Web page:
Author: Theodore Moran, Georgetown University and PIIE, Washington

When Chinese companies take an equity stake in African oil fields, extend loans to mining and petroleum investors in Latin America, and write long-term procurement contracts for minerals and LNG from Australia, do these activities cut off other buyers from access to world supplies? Or, might Chinese investments, loans, and long-term contracts constitute a positive influence for non-Chinese buyers, helping to multiply suppliers and open up new sources of raw materials?

On the demand side, Chinese appetite for vast amounts of energy and minerals puts tremendous strain on the international natural resource sector. Read more…

As India ‘Looks East’, a little problem of economics

Author: Evan A. Feigenbaum, CFR

As its profile in East Asia rises, India would do well to heed America’s recent experience in a changing Asia.  Economics, not security, still defines the essential strategic reality of Asia today:  China is fast becoming the central player in a new economic regionalism. The United States and India are each enhancing their political and security profiles—albeit for different reasons and in different ways.  Yet both risk being left out as Asian economic integration tightens.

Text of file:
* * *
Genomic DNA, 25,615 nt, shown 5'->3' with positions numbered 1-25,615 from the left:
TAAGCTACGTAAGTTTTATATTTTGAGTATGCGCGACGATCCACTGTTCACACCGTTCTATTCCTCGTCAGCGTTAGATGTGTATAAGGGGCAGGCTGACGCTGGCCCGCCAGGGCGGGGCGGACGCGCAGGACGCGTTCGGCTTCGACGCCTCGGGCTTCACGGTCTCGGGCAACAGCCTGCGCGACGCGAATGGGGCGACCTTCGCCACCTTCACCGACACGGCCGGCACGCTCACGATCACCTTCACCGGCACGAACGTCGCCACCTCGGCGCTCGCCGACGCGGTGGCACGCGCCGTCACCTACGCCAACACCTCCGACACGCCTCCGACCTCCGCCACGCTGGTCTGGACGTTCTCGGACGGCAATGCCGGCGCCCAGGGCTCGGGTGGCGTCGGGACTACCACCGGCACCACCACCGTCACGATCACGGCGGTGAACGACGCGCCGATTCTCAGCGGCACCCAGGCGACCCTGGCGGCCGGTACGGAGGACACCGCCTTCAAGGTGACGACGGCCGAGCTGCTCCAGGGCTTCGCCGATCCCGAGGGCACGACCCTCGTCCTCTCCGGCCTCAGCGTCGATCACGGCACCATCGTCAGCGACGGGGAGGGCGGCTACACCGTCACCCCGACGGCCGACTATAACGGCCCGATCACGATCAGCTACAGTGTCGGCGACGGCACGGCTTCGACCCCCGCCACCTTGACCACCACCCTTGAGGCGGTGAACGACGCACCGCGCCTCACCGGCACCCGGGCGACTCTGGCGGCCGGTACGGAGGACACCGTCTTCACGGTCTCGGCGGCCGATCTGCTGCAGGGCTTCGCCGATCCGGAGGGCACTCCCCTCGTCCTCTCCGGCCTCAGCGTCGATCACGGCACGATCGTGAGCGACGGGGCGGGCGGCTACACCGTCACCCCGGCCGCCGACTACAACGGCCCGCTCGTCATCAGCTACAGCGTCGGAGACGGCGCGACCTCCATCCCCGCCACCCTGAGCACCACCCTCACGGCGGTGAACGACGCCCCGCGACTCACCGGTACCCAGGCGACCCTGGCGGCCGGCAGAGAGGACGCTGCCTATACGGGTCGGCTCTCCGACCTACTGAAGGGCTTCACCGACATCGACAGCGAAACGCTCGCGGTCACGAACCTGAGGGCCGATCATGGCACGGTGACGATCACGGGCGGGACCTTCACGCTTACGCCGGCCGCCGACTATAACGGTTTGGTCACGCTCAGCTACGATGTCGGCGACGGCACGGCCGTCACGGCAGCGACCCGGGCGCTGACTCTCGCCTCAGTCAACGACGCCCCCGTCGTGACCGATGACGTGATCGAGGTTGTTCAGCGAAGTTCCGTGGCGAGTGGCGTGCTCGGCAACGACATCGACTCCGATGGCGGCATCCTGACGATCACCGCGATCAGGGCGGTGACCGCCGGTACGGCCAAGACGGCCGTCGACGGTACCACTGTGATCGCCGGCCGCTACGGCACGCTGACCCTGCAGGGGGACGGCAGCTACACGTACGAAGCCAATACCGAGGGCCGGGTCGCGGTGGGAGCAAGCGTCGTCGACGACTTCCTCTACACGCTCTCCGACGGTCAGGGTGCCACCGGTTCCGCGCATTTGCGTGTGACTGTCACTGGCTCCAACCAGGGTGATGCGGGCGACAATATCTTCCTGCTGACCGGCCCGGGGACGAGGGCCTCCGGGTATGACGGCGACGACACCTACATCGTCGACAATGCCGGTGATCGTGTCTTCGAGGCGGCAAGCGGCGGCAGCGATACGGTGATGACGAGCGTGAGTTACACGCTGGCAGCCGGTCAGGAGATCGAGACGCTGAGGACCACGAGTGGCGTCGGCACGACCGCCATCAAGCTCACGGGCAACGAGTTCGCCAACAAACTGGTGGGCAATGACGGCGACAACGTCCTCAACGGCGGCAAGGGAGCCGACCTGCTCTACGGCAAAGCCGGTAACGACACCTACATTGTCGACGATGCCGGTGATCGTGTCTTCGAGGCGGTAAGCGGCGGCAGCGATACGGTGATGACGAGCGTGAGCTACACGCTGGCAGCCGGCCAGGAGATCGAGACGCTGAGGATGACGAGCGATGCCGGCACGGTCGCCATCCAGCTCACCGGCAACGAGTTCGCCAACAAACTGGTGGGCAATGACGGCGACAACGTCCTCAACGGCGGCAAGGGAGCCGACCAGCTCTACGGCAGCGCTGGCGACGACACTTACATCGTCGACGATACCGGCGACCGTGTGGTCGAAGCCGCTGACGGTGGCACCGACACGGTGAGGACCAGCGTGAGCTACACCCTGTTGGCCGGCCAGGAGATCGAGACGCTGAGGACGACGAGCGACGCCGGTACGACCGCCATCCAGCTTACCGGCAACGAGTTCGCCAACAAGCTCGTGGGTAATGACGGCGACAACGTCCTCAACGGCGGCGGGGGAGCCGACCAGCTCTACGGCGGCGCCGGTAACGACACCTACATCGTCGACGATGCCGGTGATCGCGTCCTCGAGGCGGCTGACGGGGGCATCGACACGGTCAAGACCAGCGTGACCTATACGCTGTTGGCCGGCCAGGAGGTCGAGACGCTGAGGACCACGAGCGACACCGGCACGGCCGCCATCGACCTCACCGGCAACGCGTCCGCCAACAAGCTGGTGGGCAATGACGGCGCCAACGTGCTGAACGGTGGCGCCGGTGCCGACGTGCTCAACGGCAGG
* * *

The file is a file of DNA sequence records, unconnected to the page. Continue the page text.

The United States has endured decades of loose talk about American ‘decline’ in Asia.  But in the months since North Korea torpedoed a South Korean naval corvette in March, America’s security role has been strongly reinforced.  Read more…

A portrait of deforestation in East Kalimantan, Indonesia

Author: Maria Monica Wihardja, CSIS